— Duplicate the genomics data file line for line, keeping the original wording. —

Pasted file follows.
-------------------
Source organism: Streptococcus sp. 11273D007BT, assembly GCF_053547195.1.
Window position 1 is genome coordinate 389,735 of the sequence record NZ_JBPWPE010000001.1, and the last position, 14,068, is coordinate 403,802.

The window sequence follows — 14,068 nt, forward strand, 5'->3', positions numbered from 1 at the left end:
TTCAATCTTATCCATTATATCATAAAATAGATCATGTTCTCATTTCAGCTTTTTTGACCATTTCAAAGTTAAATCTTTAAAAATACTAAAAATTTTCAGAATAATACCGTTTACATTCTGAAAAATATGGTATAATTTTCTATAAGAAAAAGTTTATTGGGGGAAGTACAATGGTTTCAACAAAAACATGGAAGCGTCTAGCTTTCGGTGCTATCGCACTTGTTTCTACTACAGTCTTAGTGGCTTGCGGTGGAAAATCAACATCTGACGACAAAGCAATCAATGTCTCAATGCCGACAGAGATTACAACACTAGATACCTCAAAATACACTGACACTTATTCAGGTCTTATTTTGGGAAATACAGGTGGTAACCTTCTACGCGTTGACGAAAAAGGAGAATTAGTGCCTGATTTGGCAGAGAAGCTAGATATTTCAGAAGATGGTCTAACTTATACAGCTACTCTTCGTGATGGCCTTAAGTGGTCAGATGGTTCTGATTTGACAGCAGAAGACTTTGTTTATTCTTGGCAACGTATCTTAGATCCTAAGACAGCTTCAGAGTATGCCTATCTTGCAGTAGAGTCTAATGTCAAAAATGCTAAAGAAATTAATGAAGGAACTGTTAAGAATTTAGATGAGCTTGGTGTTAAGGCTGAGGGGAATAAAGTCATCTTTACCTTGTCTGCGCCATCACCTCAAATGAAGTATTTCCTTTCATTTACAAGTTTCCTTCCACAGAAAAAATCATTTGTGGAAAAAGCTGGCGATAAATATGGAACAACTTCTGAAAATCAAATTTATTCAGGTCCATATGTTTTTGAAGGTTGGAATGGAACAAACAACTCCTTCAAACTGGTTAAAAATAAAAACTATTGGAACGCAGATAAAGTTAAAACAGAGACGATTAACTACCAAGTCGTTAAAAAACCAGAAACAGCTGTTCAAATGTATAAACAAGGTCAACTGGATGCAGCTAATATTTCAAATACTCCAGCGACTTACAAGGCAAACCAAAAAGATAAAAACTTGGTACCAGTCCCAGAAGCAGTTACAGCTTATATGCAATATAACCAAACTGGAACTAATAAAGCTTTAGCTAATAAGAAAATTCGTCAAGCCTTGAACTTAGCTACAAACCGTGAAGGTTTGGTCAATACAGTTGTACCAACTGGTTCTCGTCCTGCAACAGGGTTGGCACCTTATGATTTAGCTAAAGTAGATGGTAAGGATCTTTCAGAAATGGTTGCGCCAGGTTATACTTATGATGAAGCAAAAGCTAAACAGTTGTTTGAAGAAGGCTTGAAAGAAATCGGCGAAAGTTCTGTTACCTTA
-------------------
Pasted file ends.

Source organism: Streptococcus sp. 11273D007BT, assembly GCF_053547195.1.
Window position 1 is genome coordinate 389,735 of the sequence record NZ_JBPWPE010000001.1, and the last position, 14,068, is coordinate 403,802.

The window sequence follows — 14,068 nt, forward strand, 5'->3', positions numbered from 1 at the left end:
TTCAATCTTATCCATTATATCATAAAATAGATCATGTTCTCATTTCAGCTTTTTTGACCATTTCAAAGTTAAATCTTTAAAAATACTAAAAATTTTCAGAATAATACCGTTTACATTCTGAAAAATATGGTATAATTTTCTATAAGAAAAAGTTTATTGGGGGAAGTACAATGGTTTCAACAAAAACATGGAAGCGTCTAGCTTTCGGTGCTATCGCACTTGTTTCTACTACAGTCTTAGTGGCTTGCGGTGGAAAATCAACATCTGACGACAAAGCAATCAATGTCTCAATGCCGACAGAGATTACAACACTAGATACCTCAAAATACACTGACACTTATTCAGGTCTTATTTTGGGAAATACAGGTGGTAACCTTCTACGCGTTGACGAAAAAGGAGAATTAGTGCCTGATTTGGCAGAGAAGCTAGATATTTCAGAAGATGGTCTAACTTATACAGCTACTCTTCGTGATGGCCTTAAGTGGTCAGATGGTTCTGATTTGACAGCAGAAGACTTTGTTTATTCTTGGCAACGTATCTTAGATCCTAAGACAGCTTCAGAGTATGCCTATCTTGCAGTAGAGTCTAATGTCAAAAATGCTAAAGAAATTAATGAAGGAACTGTTAAGAATTTAGATGAGCTTGGTGTTAAGGCTGAGGGGAATAAAGTCATCTTTACCTTGTCTGCGCCATCACCTCAAATGAAGTATTTCCTTTCATTTACAAGTTTCCTTCCACAGAAAAAATCATTTGTGGAAAAAGCTGGCGATAAATATGGAACAACTTCTGAAAATCAAATTTATTCAGGTCCATATGTTTTTGAAGGTTGGAATGGAACAAACAACTCCTTCAAACTGGTTAAAAATAAAAACTATTGGAACGCAGATAAAGTTAAAACAGAGACGATTAACTACCAAGTCGTTAAAAAACCAGAAACAGCTGTTCAAATGTATAAACAAGGTCAACTGGATGCAGCTAATATTTCAAATACTCCAGCGACTTACAAGGCAAACCAAAAAGATAAAAACTTGGTACCAGTCCCAGAAGCAGTTACAGCTTATATGCAATATAACCAAACTGGAACTAATAAAGCTTTAGCTAATAAGAAAATTCGTCAAGCCTTGAACTTAGCTACAAACCGTGAAGGTTTGGTCAATACAGTTGTACCAACTGGTTCTCGTCCTGCAACAGGGTTGGCACCTTATGATTTAGCTAAAGTAGATGGTAAGGATCTTTCAGAAATGGTTGCGCCAGGTTATACTTATGATGAAGCAAAAGCTAAACAGTTGTTTGAAGAAGGCTTGAAAGAAATCGGCGAAAGTTCTGTTACCTTA